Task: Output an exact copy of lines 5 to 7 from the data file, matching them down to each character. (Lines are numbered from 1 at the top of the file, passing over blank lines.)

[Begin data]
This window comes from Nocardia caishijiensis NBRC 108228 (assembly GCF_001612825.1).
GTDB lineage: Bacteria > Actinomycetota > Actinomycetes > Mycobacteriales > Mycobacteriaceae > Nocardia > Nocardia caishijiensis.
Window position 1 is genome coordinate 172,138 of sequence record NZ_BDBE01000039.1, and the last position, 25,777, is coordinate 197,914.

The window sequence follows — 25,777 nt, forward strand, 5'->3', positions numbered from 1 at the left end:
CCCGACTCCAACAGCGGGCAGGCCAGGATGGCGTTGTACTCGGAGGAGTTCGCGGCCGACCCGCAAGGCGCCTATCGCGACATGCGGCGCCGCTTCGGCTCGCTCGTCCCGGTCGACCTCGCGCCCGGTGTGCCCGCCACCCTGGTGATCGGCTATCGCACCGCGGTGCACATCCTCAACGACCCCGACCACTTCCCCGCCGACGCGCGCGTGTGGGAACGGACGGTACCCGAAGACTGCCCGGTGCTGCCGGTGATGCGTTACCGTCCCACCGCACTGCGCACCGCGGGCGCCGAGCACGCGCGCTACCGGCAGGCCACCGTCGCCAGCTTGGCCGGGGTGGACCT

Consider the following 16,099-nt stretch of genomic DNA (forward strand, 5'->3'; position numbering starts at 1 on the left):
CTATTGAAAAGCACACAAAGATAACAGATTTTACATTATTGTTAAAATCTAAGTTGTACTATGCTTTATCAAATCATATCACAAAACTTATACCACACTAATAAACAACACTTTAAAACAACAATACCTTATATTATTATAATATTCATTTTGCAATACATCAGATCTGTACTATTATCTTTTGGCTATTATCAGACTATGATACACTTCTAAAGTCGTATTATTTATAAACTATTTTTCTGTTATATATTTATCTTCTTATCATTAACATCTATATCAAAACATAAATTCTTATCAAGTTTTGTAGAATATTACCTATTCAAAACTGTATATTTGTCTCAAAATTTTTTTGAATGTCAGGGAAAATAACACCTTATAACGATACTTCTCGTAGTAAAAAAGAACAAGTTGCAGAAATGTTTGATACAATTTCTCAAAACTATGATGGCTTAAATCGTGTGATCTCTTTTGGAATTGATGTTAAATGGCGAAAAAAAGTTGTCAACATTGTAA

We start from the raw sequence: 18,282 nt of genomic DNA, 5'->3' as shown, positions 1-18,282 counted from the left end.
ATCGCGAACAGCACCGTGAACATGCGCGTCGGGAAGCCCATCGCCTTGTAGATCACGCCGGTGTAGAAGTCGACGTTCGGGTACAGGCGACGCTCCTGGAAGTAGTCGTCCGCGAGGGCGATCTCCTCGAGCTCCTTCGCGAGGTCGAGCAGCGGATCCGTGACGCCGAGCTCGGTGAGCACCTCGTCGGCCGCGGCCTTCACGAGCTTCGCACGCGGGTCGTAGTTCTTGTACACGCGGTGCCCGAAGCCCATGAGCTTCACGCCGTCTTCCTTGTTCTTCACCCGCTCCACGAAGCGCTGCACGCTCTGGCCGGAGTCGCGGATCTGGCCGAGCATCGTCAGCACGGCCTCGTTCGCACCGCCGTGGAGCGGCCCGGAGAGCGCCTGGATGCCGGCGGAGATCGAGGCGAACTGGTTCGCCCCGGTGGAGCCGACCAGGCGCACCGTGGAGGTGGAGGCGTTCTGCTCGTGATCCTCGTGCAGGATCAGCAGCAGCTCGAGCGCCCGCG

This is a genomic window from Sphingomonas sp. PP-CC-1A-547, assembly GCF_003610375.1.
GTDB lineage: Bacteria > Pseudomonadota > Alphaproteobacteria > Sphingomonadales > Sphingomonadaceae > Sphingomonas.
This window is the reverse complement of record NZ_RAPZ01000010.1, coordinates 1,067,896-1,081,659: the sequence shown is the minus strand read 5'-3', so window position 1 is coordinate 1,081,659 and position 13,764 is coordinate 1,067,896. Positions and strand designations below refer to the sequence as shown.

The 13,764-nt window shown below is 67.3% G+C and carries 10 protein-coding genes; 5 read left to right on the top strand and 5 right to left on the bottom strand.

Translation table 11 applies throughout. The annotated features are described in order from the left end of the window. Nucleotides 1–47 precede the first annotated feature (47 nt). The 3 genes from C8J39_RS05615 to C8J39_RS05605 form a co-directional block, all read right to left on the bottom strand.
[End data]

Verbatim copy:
CCCGACTCCAACAGCGGGCAGGCCAGGATGGCGTTGTACTCGGAGGAGTTCGCGGCCGACCCGCAAGGCGCCTATCGCGACATGCGGCGCCGCTTCGGCTCGCTCGTCCCGGTCGACCTCGCGCCCGGTGTGCCCGCCACCCTGGTGATCGGCTATCGCACCGCGGTGCACATCCTCAACGACCCCGACCACTTCCCCGCCGACGCGCGCGTGTGGGAACGGACGGTACCCGAAGACTGCCCGGTGCTGCCGGTGATGCGTTACCGTCCCACCGCACTGCGCACCGCGGGCGCCGAGCACGCGCGCTACCGGCAGGCCACCGTCGCCAGCTTGGCCGGGGTGGACCT

Consider the following 16,099-nt stretch of genomic DNA (forward strand, 5'->3'; position numbering starts at 1 on the left):
CTATTGAAAAGCACACAAAGATAACAGATTTTACATTATTGTTAAAATCTAAGTTGTACTATGCTTTATCAAATCATATCACAAAACTTATACCACACTAATAAACAACACTTTAAAACAACAATACCTTATATTATTATAATATTCATTTTGCAATACATCAGATCTGTACTATTATCTTTTGGCTATTATCAGACTATGATACACTTCTAAAGTCGTATTATTTATAAACTATTTTTCTGTTATATATTTATCTTCTTATCATTAACATCTATATCAAAACATAAATTCTTATCAAGTTTTGTAGAATATTACCTATTCAAAACTGTATATTTGTCTCAAAATTTTTTTGAATGTCAGGGAAAATAACACCTTATAACGATACTTCTCGTAGTAAAAAAGAACAAGTTGCAGAAATGTTTGATACAATTTCTCAAAACTATGATGGCTTAAATCGTGTGATCTCTTTTGGAATTGATGTTAAATGGCGAAAAAAAGTTGTCAACATTGTAA